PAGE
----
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04/10/2020

What Is It Like to Sell Beer in Center of a Pandemic? Simon Speaks; Manhattan Beer

NYC megdistrib Manhattan Beer has unique view of what it’s like to sell beer in epicenter of COVID-19 pandemic. The disease is already deeply affecting its biz across so many dimensions: health of workforce, organizational structure, effect on sales, what the future might look like. What’s happening in NYC is a possible peek into future for other parts of US (hopefully not as severe). Manhattan founder/ceo Simon Bergson and coo Ed McBrien provided window into how this crisis has already changed Manhattan Beer.

Dozens of Cases of COVID-19 Both Simon and Ed emphasize that NYC “just the leading edge” on effects of COVID-19, so “use the time to get prepared…. Start planning now,” urged Simon. Dozens of Manhattan Beer employees already diagnosed with COVID-19 and over 100 in quarantine. New cases come almost every day. Importantly, already 50 out of quarantine too, Simon notes, and back to work.  By now Manhattan has well-established protocol for employee cases and “very good sense of what’s required,” said Ed. You have to screen and trace contacts, where they’ve been, who they’ve talked to, including customers. And then notify anyone potentially affected. Manhattan strictly follows CDC guidelines, regarding “close and prolonged contact,” i.e. anybody in contact for 15 minutes or more and less than 6 ft away must be quarantined.  Affected areas of facilities are all cleaned by a professional sanitizing co.  Employees now all get hand sanitizer, gloves, masks and practice social distancing. Those employees mandated to quarantine get paid during 14-day period. It’s “the right thing to do,” said Ed.  Also, only one employee per truck and one at a time in settlement room.  Manhattan gave raises to hourly and salaried workers in “appreciation” of their efforts during these trying times. Co has physician’s assistant on staff who’s been really helpful. Another critical component in all of this: “communicate with clarity and transparency” with entire organization each time a case comes up.

Huge Hits to Biz in Apr; 12K Accounts Closed; 50-60 Mil Annual Visitors Gone Manhattan Beer was off to its best start ever this yr. “Business was terrific,” said Simon “until the 3d week of March.” Then “all of a sudden, BOOM! It just stopped.” Manhattan $$$ sales up 20% and gained almost 3 share of $$ to 59 of NYC metro yr-to-date thru Mar 22 in IRI data. But as time went on, pandemic took huge bite out of biz. Overall biz down 40% last week, said Simon. That’s on lower end of its projections for 40-50% drop this mo. Simon shared these details because it’s “important” other distributors “should be prepared for a hit like this.” NYC is “quiet, dead,” said Simon. With on-premise shutdown, about half its accounts, 12,000 out of 25,000, just closed practically overnight. Then too, NYC gets 50-60 million tourists visiting a year.  That’s also down to zero.  And many affluent NYer’s fled to 2d home or a parents’ home elsewhere. Finally, there’s a ripple effect with so many losing their jobs, they will now have trouble buying same amount of beer.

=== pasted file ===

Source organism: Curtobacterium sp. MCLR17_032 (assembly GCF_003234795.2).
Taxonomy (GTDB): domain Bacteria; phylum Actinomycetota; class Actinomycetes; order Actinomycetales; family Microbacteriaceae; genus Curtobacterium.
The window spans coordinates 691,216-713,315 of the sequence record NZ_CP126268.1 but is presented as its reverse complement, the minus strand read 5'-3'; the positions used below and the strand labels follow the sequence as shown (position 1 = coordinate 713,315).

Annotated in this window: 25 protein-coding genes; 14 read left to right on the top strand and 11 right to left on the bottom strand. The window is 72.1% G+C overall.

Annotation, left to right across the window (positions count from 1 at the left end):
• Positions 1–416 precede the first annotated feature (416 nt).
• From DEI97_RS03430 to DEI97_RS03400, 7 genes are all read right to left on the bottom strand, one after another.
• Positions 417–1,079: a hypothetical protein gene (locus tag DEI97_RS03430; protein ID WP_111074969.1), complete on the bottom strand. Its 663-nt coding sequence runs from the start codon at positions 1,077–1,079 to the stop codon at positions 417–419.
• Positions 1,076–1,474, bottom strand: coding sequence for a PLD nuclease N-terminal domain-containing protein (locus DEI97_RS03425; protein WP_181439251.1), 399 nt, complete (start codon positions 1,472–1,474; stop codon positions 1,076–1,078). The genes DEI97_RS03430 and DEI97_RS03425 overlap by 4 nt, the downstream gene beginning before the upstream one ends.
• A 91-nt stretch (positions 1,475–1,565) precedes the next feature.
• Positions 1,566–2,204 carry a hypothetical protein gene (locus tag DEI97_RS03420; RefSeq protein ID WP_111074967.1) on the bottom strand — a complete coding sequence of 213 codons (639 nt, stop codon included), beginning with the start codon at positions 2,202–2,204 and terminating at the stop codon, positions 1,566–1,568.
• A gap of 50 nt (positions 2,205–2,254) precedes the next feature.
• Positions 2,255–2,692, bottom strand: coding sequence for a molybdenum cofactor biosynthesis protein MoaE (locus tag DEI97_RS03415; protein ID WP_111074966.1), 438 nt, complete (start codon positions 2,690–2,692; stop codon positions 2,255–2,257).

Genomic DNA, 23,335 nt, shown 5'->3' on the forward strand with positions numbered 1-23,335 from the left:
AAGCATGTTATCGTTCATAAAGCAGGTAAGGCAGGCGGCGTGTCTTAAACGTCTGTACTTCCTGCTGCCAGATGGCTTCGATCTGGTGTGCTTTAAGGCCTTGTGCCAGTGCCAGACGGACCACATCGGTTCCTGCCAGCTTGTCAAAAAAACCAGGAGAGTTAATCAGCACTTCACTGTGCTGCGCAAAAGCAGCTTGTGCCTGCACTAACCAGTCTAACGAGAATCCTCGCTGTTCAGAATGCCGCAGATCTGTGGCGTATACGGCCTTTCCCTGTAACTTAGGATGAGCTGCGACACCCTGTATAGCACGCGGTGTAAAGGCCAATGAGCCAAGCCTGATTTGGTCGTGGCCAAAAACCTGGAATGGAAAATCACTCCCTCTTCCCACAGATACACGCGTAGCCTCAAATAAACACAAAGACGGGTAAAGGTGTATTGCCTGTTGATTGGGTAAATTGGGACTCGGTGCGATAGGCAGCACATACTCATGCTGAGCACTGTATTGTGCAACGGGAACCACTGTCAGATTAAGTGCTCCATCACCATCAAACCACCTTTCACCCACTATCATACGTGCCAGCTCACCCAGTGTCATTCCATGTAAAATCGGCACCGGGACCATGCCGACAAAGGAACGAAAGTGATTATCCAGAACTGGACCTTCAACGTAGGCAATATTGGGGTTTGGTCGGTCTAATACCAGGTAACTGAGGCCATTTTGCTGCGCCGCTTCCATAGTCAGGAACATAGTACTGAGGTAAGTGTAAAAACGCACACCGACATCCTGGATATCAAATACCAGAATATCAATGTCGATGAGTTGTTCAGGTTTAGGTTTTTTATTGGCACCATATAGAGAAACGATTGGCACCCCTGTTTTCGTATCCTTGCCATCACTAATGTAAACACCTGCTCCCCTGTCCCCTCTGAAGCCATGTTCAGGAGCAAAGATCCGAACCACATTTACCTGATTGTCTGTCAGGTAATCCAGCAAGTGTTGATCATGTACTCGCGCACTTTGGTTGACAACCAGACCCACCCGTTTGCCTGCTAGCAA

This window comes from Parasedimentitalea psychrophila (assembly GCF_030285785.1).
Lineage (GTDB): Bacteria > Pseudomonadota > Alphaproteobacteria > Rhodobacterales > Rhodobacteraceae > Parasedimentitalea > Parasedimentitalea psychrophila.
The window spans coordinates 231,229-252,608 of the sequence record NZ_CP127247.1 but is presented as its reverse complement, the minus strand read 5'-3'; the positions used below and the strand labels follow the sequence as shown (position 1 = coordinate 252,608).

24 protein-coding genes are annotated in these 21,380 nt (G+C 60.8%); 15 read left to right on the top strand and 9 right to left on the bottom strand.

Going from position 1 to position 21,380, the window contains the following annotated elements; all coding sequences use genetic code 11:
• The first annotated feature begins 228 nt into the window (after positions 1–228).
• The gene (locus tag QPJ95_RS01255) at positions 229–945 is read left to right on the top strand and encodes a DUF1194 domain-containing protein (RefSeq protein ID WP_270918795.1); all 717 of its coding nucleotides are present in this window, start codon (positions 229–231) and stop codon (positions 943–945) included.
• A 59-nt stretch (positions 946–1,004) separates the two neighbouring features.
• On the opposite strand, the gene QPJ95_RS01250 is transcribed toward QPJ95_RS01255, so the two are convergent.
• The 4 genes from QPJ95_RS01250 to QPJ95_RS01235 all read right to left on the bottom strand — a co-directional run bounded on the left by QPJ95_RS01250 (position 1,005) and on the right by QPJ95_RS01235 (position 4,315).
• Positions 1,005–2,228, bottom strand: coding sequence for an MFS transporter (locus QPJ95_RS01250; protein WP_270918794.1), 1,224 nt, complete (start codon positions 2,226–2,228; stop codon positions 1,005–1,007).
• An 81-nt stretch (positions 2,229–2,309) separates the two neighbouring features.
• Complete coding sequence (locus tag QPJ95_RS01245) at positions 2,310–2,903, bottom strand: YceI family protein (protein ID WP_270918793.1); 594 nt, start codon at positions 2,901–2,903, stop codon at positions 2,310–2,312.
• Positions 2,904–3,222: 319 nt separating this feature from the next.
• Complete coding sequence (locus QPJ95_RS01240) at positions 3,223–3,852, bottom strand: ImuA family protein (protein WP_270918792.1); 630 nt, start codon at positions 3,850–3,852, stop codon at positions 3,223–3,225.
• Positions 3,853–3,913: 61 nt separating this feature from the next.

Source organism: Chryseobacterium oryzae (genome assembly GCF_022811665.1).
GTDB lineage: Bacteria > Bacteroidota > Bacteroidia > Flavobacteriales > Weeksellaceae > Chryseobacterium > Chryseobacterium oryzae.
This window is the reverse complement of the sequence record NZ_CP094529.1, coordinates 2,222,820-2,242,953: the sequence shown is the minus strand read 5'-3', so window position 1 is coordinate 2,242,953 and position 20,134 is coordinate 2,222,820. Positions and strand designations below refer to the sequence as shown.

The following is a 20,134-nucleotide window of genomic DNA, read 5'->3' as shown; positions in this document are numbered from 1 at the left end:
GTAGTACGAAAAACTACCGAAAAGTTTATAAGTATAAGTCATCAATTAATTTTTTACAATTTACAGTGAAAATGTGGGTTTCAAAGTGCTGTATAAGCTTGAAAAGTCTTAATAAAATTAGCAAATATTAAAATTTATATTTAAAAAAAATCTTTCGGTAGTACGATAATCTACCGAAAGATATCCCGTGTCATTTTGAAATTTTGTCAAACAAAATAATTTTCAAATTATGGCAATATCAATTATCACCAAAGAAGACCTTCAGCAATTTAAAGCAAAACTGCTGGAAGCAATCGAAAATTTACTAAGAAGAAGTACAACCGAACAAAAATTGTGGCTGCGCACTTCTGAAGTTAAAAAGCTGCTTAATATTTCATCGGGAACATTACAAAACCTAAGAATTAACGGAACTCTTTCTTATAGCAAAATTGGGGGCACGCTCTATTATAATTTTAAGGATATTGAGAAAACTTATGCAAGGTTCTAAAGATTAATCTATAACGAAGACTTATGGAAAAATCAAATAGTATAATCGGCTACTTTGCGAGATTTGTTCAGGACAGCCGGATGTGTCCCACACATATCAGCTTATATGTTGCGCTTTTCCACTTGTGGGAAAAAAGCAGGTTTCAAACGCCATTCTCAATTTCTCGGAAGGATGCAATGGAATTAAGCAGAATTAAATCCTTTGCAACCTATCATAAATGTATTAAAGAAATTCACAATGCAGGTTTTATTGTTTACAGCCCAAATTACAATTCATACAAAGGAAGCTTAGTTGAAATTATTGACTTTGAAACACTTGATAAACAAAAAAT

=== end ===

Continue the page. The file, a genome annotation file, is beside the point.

Restructuring, Hopefully Temporary Manhattan Beer already had to make painful adjustments to new reality with new “game plan” and “restructuring” of its sales force. Co laid off about 200 of its 1750 employees. “Hopefully, that’s mostly temporary,” said Simon. Manhattan no longer needs on-premise sales dept for now, tho some of those folks fit into unfilled off-premise slots; some warehouse reductions too.  

A Very Different Biz Down the Line; “Slow to Come Up to Speed” No one knows when NYC (and rest of world) will come out of this and what mkt place will look like when it does come out.  “I don’t think we’ll rebuild this all at once,” said Ed. On-premise biz especially “will be slow to come up to speed.” Big chunk, perhaps as much as 20-30%, of on-premise accounts won’t re-open, said Ed. Manhattan is modeling a marketplace that slowly recovers, and is still “pretty tough volumetrically over the summer,” said Ed, and only returns to “some semblance of normalcy” sometime this fall.  Ed gave shout out to NBWA as valuable resource, sharing best practices, experience from the field, expert advice. One final message from Ed: “You cannot overcommunicate” in pandemic period. “The reason is because people are afraid,” worried about “‘the health of my family’ and ‘can I pay my bills.’” How Manhattan treats its employees/customers during this crisis really matters. “This will be [important] chapter in Manhattan’s history” that will show “leadership responded in the right way,” said Ed, consistent with the DNA of the company” that Simon founded. “People are going to judge us by how we responded to this crisis.”         

Publishing Info

  • Year: 2020
  • Volume: 51
  • Issue #: 7
Read 501 times Last modified on 05/01/2020